Brand Loyalty – Do You Follow This Rule?

Brand Loyalty – How does it happen?  From a good experience?  From a bad experience with competing brands?  What makes a person decide they will pay a higher price for one product over another SIMPLY because of its brand?  How are some brands worth millions of dollars, like Coca Cola?

In my Marketing class, I was asked “Are you brand loyal?  For what brands?”  It was funny to hear this question directed toward me because among my friends I am known to base my purchasing decisions off of the brand.  From Coca Cola to Red Bull to Verizon to LG to Poland Spring to even Advil (I NEVER take Tylenol), my decisions are based entirely off the name on the label of the package.

For example, I have always ADORED Verizon.  I cannot even grasp the notion that I would ever have another cell phone carrier.  However, with my Verizon phones, I will never buy a Motorola or Samsung phone; it will ALWAYS be LG (see my earlier blog post about LG phones).  My first phone was an LG phone, and of course, I was in love with my phone being a teenager with a cool new “toy.”  My next phone was a Samsung phone, and I went through 7 of them in a year and a half.  I think my brand loyalty to LG was instilled after this bad experience because I refused to buy anything but an LG phone after that (my new two phones were LG, and I have been completely satisfied with them).

Clearly, that was an example of a good experience leading me to be brand loyal.  But have you ever had a bad experience with another brand that pushed you to be brand loyal to a new brand?  During Passover, I am stuck drinking water with a Kosher for Passover label.  The brand: Evian.  I know everyone thinks that all water tastes the same, but I bed to differ.  I don’t know if it is the way the different companies purify the water or the plastic bottle they choose, but water tastes different to me.  As for Evian water, I cannot STAND it!  It may be because I drink only Evian during Passover, which is associated with other food that doesn’t taste good, but I have become 100% loyal to Poland Spring water.  Even when I am at college, I buy Poland Spring bottles in bulk, even if that means carrying them from the convenience store to my apartment (even though I have beat the system by finding a place that delivers them to your doorstep with no shipping cost).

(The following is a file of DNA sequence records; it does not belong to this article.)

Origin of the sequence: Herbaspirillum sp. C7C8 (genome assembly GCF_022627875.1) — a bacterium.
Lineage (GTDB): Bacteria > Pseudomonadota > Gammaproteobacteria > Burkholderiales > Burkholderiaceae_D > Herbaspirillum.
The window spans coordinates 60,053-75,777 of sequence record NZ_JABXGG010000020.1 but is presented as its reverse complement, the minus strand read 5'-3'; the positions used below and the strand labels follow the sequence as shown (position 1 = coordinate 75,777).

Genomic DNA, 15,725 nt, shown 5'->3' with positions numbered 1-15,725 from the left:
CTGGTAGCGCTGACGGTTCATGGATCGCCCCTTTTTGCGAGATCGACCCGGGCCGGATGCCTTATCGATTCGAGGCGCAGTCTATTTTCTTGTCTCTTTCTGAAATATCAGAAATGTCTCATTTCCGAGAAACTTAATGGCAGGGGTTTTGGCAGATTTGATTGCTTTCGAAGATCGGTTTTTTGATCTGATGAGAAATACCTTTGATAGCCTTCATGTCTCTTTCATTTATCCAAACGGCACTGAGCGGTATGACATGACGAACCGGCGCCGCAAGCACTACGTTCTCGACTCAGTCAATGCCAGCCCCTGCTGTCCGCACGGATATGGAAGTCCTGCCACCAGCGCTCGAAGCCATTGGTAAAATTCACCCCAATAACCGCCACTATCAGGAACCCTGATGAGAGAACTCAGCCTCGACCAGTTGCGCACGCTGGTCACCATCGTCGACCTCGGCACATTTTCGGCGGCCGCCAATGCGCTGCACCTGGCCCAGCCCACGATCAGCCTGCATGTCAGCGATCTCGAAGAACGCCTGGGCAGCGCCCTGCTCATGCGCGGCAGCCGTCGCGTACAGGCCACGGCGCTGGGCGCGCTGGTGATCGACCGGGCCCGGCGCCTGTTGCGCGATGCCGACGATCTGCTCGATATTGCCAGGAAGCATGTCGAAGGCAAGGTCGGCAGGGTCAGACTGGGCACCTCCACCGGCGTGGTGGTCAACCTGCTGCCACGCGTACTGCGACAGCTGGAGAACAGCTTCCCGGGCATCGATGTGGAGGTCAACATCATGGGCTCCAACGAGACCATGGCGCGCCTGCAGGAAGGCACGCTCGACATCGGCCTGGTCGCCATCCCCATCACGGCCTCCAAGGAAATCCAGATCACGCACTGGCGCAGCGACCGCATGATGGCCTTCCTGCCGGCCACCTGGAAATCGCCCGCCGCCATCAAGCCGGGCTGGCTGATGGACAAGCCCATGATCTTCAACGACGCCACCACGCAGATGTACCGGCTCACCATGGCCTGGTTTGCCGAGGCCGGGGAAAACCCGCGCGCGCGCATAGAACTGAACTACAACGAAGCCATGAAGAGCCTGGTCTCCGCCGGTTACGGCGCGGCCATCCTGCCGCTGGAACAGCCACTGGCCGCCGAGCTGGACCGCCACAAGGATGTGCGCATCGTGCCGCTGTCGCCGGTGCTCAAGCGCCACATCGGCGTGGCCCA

Another aspect of branding that surprises me is the amount of money some of these brands are worth.  In 2009, Coca Cola’s brand value rose 3% to $68.73 billion according to Interbrand.  (Among the other brands with top values are IBM, Google, Nintendo, and Sony.)  How is a brand able to be worth THAT MUCH money?  It is truly fascinating that a company can earn so much money off of a brand.  Granted, everyone recognizes Coca Cola’s red color and font, but it is still impressive that they earn that much revenue through its brand recognition.

Brand loyalty surrounds my life, but how many other people base decisions off of brand loyalty?  How many consumers would stick with an Apple iPod if another company came out with a similar iPod?  How many consumers pay more for energy drinks like Red Bull when drinks like Monster are larger but cost less?  (I am guilty to that one!)  Stay tuned for another blog post about branding (our regional conference theme)!

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